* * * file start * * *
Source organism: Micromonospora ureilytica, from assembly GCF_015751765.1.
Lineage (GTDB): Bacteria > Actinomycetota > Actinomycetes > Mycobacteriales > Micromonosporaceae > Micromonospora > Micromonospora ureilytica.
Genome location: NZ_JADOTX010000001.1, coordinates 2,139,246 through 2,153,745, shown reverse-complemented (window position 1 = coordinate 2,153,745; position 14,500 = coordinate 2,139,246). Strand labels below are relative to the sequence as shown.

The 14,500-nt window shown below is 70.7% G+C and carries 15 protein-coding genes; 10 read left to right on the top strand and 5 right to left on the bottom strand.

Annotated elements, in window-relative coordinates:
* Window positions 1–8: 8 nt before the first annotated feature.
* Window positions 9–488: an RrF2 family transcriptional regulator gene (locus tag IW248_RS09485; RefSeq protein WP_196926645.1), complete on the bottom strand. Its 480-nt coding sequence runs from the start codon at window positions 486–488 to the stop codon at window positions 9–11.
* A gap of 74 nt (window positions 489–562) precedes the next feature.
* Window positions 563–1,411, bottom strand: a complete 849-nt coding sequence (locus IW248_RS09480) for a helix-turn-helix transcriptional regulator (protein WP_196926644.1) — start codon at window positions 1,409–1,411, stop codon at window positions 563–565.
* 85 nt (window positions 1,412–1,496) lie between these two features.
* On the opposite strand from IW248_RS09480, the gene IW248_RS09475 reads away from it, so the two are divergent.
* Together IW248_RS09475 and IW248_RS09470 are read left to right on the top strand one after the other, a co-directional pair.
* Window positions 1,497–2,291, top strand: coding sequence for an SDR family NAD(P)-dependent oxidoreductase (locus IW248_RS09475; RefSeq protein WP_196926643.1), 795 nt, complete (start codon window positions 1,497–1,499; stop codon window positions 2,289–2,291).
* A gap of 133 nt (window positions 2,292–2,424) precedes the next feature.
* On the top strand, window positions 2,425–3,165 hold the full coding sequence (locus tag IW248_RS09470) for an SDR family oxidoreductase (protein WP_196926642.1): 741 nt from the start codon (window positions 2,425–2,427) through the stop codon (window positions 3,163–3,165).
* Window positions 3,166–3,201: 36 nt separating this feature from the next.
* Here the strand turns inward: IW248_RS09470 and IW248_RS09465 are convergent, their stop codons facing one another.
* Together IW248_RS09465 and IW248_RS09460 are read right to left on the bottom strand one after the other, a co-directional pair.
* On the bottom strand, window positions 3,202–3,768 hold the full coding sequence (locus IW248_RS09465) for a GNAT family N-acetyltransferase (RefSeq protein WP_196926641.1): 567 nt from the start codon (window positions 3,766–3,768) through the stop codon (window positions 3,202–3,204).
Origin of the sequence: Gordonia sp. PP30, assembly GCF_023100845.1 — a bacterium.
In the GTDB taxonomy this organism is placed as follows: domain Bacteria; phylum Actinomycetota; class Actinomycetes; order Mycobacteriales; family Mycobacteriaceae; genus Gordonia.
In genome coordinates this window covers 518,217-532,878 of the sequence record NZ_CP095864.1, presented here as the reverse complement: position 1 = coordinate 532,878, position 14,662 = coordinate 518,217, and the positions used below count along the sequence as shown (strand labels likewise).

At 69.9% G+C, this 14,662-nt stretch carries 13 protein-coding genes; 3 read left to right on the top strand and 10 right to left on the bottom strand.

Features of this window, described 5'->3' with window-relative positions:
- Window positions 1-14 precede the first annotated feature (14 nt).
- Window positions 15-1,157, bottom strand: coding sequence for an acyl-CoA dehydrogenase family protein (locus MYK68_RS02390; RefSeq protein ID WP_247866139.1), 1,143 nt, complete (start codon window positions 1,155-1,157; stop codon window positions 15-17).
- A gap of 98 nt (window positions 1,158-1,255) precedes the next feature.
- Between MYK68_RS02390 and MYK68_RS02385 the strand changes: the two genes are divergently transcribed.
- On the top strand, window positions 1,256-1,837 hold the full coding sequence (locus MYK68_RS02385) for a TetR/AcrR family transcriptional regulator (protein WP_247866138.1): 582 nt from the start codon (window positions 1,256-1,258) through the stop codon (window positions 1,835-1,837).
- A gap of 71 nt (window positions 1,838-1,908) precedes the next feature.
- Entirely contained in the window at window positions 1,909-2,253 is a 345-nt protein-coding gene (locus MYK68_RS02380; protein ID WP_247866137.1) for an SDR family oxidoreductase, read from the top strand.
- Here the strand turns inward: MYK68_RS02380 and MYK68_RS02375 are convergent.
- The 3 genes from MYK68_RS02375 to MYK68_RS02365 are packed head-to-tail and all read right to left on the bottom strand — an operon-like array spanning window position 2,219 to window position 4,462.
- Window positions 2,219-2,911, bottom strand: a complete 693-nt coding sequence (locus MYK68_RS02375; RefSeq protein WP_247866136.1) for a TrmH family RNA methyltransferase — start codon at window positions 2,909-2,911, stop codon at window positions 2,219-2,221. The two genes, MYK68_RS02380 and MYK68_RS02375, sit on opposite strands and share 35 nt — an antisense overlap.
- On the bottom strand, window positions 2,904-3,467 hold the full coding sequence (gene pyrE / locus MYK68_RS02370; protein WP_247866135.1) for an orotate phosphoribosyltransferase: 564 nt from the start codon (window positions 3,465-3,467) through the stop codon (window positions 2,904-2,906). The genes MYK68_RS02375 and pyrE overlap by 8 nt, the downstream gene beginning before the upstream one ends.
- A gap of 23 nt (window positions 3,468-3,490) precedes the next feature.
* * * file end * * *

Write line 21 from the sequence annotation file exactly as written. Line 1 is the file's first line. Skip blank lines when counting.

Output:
In the GTDB taxonomy this organism is placed as follows: domain Bacteria; phylum Actinomycetota; class Actinomycetes; order Mycobacteriales; family Mycobacteriaceae; genus Gordonia.